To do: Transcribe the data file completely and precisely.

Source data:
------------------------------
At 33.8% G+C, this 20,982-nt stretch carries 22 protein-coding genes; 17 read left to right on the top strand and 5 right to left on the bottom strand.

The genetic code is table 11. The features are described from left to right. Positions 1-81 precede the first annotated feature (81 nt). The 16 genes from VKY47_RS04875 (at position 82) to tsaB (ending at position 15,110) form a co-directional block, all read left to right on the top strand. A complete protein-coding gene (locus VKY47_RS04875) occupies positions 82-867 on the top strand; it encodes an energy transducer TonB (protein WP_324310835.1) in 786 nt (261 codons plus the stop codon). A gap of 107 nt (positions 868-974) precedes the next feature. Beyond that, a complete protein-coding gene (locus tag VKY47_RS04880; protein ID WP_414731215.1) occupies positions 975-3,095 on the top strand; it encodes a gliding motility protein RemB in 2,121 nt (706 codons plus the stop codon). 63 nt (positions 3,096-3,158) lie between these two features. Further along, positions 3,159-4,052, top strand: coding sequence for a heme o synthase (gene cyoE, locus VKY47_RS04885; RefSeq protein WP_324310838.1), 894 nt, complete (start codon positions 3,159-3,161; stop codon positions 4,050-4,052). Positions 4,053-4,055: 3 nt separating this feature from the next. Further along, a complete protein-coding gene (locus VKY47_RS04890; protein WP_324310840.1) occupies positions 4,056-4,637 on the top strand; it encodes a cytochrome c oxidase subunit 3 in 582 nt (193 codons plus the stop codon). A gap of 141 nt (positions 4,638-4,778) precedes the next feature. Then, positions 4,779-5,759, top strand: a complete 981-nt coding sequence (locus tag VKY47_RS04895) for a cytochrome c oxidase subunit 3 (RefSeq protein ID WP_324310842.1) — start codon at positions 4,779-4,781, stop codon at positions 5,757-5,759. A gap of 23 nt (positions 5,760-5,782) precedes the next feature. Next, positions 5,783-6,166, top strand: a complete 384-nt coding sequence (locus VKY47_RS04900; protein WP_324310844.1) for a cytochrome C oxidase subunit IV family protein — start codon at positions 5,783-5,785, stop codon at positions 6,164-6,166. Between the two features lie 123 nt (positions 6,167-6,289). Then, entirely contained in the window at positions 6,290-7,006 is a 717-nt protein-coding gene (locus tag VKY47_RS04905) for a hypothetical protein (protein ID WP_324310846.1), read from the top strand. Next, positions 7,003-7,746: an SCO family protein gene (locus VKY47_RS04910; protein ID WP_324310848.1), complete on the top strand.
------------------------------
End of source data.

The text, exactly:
At 33.8% G+C, this 20,982-nt stretch carries 22 protein-coding genes; 17 read left to right on the top strand and 5 right to left on the bottom strand.

The genetic code is table 11. The features are described from left to right. Positions 1-81 precede the first annotated feature (81 nt). The 16 genes from VKY47_RS04875 (at position 82) to tsaB (ending at position 15,110) form a co-directional block, all read left to right on the top strand. A complete protein-coding gene (locus VKY47_RS04875) occupies positions 82-867 on the top strand; it encodes an energy transducer TonB (protein WP_324310835.1) in 786 nt (261 codons plus the stop codon). A gap of 107 nt (positions 868-974) precedes the next feature. Beyond that, a complete protein-coding gene (locus tag VKY47_RS04880; protein ID WP_414731215.1) occupies positions 975-3,095 on the top strand; it encodes a gliding motility protein RemB in 2,121 nt (706 codons plus the stop codon). 63 nt (positions 3,096-3,158) lie between these two features. Further along, positions 3,159-4,052, top strand: coding sequence for a heme o synthase (gene cyoE, locus VKY47_RS04885; RefSeq protein WP_324310838.1), 894 nt, complete (start codon positions 3,159-3,161; stop codon positions 4,050-4,052). Positions 4,053-4,055: 3 nt separating this feature from the next. Further along, a complete protein-coding gene (locus VKY47_RS04890; protein WP_324310840.1) occupies positions 4,056-4,637 on the top strand; it encodes a cytochrome c oxidase subunit 3 in 582 nt (193 codons plus the stop codon). A gap of 141 nt (positions 4,638-4,778) precedes the next feature. Then, positions 4,779-5,759, top strand: a complete 981-nt coding sequence (locus tag VKY47_RS04895) for a cytochrome c oxidase subunit 3 (RefSeq protein ID WP_324310842.1) — start codon at positions 4,779-4,781, stop codon at positions 5,757-5,759. A gap of 23 nt (positions 5,760-5,782) precedes the next feature. Next, positions 5,783-6,166, top strand: a complete 384-nt coding sequence (locus VKY47_RS04900; protein WP_324310844.1) for a cytochrome C oxidase subunit IV family protein — start codon at positions 5,783-5,785, stop codon at positions 6,164-6,166. Between the two features lie 123 nt (positions 6,167-6,289). Then, entirely contained in the window at positions 6,290-7,006 is a 717-nt protein-coding gene (locus tag VKY47_RS04905) for a hypothetical protein (protein ID WP_324310846.1), read from the top strand. Next, positions 7,003-7,746: an SCO family protein gene (locus VKY47_RS04910; protein ID WP_324310848.1), complete on the top strand.